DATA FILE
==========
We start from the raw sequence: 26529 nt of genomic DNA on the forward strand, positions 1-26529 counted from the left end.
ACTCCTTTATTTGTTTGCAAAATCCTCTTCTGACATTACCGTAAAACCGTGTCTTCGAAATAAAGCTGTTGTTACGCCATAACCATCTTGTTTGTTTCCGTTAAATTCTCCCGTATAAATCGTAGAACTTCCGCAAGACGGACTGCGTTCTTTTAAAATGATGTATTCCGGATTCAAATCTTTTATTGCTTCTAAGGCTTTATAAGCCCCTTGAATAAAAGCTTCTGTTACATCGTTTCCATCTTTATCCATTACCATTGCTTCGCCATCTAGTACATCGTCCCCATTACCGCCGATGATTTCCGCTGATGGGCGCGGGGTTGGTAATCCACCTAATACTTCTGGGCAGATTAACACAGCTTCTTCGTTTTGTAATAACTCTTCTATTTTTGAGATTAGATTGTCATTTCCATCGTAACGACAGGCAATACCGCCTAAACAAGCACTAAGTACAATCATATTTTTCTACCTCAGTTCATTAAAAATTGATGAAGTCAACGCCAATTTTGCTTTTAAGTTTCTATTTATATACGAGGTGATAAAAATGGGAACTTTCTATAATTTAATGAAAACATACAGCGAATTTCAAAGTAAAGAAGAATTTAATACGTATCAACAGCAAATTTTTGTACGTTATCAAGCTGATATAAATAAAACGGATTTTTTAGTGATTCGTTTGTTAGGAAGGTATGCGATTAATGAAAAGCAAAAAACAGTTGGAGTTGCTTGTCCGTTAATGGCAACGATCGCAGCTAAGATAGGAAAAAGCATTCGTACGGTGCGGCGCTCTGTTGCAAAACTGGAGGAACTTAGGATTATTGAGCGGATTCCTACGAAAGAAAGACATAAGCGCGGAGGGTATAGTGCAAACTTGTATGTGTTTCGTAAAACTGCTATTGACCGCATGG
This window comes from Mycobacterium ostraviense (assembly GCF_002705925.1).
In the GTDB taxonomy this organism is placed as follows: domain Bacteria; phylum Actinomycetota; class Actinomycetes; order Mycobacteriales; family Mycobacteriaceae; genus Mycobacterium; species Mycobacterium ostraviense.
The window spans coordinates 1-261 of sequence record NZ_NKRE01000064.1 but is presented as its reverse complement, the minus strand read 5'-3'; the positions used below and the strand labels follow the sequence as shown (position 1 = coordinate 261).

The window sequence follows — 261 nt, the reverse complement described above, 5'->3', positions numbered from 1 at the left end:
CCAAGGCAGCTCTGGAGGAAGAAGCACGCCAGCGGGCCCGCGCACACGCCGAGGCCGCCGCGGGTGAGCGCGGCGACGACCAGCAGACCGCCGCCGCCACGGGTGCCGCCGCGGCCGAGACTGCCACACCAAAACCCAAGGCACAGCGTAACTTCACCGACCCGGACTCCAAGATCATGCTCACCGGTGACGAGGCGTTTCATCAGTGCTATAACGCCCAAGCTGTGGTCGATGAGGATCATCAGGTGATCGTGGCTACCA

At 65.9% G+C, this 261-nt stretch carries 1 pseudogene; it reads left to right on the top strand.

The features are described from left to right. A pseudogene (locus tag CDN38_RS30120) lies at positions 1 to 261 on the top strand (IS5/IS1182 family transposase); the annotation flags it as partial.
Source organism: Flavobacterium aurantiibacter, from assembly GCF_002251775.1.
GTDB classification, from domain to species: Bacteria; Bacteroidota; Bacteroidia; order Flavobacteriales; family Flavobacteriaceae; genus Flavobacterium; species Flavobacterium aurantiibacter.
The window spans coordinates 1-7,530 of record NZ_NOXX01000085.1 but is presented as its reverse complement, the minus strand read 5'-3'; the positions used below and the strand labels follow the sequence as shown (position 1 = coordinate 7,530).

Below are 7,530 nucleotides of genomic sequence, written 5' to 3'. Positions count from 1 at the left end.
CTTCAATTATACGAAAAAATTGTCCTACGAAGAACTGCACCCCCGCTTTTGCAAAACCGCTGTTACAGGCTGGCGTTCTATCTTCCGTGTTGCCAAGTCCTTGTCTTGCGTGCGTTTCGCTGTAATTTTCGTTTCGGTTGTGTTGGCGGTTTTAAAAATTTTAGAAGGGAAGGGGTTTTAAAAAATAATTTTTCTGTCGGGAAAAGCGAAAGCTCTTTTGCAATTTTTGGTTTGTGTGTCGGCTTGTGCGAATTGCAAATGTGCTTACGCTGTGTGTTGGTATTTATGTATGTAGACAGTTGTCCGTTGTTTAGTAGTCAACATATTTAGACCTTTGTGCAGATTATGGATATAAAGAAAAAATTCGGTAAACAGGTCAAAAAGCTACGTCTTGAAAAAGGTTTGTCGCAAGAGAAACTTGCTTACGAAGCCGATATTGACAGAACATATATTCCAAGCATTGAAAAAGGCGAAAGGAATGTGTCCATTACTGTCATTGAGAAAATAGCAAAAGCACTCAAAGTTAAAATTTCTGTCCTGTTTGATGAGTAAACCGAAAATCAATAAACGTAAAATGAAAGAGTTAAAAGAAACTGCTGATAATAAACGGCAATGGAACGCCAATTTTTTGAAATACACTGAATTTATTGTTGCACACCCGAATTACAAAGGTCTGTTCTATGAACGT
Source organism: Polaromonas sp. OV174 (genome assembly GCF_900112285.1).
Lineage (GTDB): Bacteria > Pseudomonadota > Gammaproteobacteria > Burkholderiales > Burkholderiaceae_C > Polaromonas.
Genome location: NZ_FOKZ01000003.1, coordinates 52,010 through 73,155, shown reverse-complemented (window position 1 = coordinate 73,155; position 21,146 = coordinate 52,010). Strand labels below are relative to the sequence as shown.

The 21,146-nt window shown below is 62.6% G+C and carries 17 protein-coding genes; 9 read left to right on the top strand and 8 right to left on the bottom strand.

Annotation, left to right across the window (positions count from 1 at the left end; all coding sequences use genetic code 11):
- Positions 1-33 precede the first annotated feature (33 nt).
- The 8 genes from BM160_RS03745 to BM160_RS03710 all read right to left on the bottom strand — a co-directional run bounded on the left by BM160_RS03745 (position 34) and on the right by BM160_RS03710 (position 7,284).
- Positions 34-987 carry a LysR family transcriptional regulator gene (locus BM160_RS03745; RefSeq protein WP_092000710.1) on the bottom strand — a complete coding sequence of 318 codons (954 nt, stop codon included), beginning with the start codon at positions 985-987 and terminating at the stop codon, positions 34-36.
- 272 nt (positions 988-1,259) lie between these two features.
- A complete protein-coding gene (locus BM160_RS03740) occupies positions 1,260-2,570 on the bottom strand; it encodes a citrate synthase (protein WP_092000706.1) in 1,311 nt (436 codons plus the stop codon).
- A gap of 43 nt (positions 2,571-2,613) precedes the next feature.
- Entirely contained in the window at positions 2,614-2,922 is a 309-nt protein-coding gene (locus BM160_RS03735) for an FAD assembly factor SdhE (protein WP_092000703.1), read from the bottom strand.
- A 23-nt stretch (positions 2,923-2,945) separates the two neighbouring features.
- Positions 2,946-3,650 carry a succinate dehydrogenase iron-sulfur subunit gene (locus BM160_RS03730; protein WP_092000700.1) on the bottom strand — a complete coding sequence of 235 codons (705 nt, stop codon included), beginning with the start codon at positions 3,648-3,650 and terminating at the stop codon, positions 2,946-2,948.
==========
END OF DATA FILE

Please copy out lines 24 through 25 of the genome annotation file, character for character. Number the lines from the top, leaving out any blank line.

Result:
- A complete protein-coding gene (locus BM160_RS03740) occupies positions 1,260-2,570 on the bottom strand; it encodes a citrate synthase (protein WP_092000706.1) in 1,311 nt (436 codons plus the stop codon).
- A gap of 43 nt (positions 2,571-2,613) precedes the next feature.